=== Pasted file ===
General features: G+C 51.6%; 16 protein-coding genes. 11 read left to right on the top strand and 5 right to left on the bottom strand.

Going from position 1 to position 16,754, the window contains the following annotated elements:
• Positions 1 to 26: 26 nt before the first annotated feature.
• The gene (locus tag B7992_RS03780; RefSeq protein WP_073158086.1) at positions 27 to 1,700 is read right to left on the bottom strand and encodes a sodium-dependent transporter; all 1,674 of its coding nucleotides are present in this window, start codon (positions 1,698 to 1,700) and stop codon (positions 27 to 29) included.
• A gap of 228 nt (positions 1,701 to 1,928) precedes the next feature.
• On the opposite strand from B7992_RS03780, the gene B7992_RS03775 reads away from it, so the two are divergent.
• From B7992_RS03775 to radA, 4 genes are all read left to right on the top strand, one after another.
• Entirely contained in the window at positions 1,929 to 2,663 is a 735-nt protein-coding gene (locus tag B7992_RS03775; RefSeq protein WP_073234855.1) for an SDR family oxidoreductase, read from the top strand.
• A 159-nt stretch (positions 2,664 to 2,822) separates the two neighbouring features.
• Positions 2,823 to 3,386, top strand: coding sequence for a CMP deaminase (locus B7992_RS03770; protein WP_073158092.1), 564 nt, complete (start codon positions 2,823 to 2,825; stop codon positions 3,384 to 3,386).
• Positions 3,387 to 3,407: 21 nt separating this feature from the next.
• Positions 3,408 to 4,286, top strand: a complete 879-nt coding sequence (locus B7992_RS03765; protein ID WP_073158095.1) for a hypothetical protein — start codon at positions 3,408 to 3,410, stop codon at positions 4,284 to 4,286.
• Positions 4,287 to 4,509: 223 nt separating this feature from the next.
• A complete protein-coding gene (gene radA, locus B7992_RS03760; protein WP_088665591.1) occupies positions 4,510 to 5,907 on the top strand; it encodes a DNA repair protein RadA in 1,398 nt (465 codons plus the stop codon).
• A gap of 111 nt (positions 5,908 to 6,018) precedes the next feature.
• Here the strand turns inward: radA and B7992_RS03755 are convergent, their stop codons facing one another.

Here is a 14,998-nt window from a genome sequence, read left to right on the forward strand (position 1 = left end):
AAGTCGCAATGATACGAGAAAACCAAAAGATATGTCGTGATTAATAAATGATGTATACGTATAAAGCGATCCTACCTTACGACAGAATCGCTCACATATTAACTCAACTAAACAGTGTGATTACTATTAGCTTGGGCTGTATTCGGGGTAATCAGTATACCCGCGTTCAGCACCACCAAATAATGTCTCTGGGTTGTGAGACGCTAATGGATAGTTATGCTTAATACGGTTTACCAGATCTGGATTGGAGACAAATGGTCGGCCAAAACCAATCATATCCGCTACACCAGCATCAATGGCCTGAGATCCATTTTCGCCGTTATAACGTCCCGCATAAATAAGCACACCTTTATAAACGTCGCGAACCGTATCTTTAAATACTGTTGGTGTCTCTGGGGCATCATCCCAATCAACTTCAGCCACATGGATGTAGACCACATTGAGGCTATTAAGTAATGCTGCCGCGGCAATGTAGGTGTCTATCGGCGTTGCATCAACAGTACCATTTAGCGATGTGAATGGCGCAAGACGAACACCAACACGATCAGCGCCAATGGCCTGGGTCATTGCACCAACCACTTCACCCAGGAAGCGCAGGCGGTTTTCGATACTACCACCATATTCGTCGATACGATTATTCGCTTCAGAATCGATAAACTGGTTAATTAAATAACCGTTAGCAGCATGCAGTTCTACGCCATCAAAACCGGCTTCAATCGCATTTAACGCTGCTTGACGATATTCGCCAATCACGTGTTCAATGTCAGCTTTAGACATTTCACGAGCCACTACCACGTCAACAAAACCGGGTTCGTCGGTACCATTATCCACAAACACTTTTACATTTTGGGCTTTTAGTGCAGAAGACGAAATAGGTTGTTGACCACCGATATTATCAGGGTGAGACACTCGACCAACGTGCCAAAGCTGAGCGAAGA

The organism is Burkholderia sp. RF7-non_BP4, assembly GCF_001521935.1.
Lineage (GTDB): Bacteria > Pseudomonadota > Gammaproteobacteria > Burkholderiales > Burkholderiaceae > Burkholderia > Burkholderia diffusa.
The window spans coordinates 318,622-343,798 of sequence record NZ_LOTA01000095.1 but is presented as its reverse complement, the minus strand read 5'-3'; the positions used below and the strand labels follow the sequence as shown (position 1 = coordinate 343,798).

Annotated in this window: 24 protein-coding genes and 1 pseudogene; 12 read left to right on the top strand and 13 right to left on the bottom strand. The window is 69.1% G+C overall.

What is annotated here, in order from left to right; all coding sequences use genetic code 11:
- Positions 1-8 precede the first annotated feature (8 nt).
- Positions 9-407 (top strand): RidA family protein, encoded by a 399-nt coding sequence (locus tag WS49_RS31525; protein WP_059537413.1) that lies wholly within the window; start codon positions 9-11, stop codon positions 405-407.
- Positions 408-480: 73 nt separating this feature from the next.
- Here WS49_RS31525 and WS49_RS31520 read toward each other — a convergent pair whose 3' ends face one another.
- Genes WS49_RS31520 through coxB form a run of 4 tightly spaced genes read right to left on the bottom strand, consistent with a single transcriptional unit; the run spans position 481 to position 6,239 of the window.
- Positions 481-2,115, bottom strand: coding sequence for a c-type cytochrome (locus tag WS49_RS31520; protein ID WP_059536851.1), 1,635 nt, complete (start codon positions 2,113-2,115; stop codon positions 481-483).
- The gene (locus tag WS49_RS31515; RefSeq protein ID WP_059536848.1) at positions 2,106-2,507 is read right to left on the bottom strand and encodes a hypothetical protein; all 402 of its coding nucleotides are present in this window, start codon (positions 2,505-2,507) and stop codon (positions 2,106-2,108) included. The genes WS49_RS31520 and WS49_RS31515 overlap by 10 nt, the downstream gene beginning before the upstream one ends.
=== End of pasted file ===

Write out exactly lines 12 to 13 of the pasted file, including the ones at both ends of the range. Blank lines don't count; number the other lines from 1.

• Positions 3,408 to 4,286, top strand: a complete 879-nt coding sequence (locus B7992_RS03765; protein ID WP_073158095.1) for a hypothetical protein — start codon at positions 3,408 to 3,410, stop codon at positions 4,284 to 4,286.
• Positions 4,287 to 4,509: 223 nt separating this feature from the next.